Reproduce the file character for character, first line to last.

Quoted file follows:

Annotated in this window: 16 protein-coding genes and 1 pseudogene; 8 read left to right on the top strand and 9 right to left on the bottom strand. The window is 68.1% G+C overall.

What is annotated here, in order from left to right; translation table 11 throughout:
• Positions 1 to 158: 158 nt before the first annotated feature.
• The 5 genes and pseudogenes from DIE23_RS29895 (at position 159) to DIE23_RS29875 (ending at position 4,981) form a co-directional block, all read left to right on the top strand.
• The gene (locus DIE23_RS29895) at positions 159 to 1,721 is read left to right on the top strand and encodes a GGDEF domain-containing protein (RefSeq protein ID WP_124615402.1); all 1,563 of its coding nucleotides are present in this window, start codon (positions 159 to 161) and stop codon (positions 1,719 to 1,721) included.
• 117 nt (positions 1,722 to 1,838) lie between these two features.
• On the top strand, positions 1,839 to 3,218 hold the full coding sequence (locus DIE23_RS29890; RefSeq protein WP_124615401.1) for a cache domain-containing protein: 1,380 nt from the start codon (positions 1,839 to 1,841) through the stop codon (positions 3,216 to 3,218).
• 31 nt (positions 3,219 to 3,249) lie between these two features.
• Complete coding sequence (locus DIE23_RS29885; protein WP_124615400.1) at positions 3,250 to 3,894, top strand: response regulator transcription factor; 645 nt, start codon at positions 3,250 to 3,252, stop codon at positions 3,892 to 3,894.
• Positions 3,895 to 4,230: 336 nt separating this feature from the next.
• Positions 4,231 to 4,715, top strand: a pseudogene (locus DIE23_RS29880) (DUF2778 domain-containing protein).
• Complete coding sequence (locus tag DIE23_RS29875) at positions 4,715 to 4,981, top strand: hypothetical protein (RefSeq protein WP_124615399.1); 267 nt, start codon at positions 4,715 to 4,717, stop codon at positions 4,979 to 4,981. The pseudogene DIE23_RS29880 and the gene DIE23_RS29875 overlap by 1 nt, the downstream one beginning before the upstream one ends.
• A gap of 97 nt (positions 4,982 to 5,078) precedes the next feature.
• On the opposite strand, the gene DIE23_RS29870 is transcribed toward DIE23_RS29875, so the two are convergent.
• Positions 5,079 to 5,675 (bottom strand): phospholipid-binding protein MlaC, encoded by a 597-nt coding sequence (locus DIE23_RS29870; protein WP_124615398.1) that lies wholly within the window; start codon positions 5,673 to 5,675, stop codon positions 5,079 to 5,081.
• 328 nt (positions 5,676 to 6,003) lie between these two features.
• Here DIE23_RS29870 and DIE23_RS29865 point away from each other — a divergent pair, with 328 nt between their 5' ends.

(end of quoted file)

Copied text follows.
Annotated in this window: 16 protein-coding genes and 1 pseudogene; 8 read left to right on the top strand and 9 right to left on the bottom strand. The window is 68.1% G+C overall.

What is annotated here, in order from left to right; translation table 11 throughout:
• Positions 1 to 158: 158 nt before the first annotated feature.
• The 5 genes and pseudogenes from DIE23_RS29895 (at position 159) to DIE23_RS29875 (ending at position 4,981) form a co-directional block, all read left to right on the top strand.
• The gene (locus DIE23_RS29895) at positions 159 to 1,721 is read left to right on the top strand and encodes a GGDEF domain-containing protein (RefSeq protein ID WP_124615402.1); all 1,563 of its coding nucleotides are present in this window, start codon (positions 159 to 161) and stop codon (positions 1,719 to 1,721) included.
• 117 nt (positions 1,722 to 1,838) lie between these two features.
• On the top strand, positions 1,839 to 3,218 hold the full coding sequence (locus DIE23_RS29890; RefSeq protein WP_124615401.1) for a cache domain-containing protein: 1,380 nt from the start codon (positions 1,839 to 1,841) through the stop codon (positions 3,216 to 3,218).
• 31 nt (positions 3,219 to 3,249) lie between these two features.
• Complete coding sequence (locus DIE23_RS29885; protein WP_124615400.1) at positions 3,250 to 3,894, top strand: response regulator transcription factor; 645 nt, start codon at positions 3,250 to 3,252, stop codon at positions 3,892 to 3,894.
• Positions 3,895 to 4,230: 336 nt separating this feature from the next.
• Positions 4,231 to 4,715, top strand: a pseudogene (locus DIE23_RS29880) (DUF2778 domain-containing protein).
• Complete coding sequence (locus tag DIE23_RS29875) at positions 4,715 to 4,981, top strand: hypothetical protein (RefSeq protein WP_124615399.1); 267 nt, start codon at positions 4,715 to 4,717, stop codon at positions 4,979 to 4,981. The pseudogene DIE23_RS29880 and the gene DIE23_RS29875 overlap by 1 nt, the downstream one beginning before the upstream one ends.
• A gap of 97 nt (positions 4,982 to 5,078) precedes the next feature.
• On the opposite strand, the gene DIE23_RS29870 is transcribed toward DIE23_RS29875, so the two are convergent.
• Positions 5,079 to 5,675 (bottom strand): phospholipid-binding protein MlaC, encoded by a 597-nt coding sequence (locus DIE23_RS29870; protein WP_124615398.1) that lies wholly within the window; start codon positions 5,673 to 5,675, stop codon positions 5,079 to 5,081.
• 328 nt (positions 5,676 to 6,003) lie between these two features.
• Here DIE23_RS29870 and DIE23_RS29865 point away from each other — a divergent pair, with 328 nt between their 5' ends.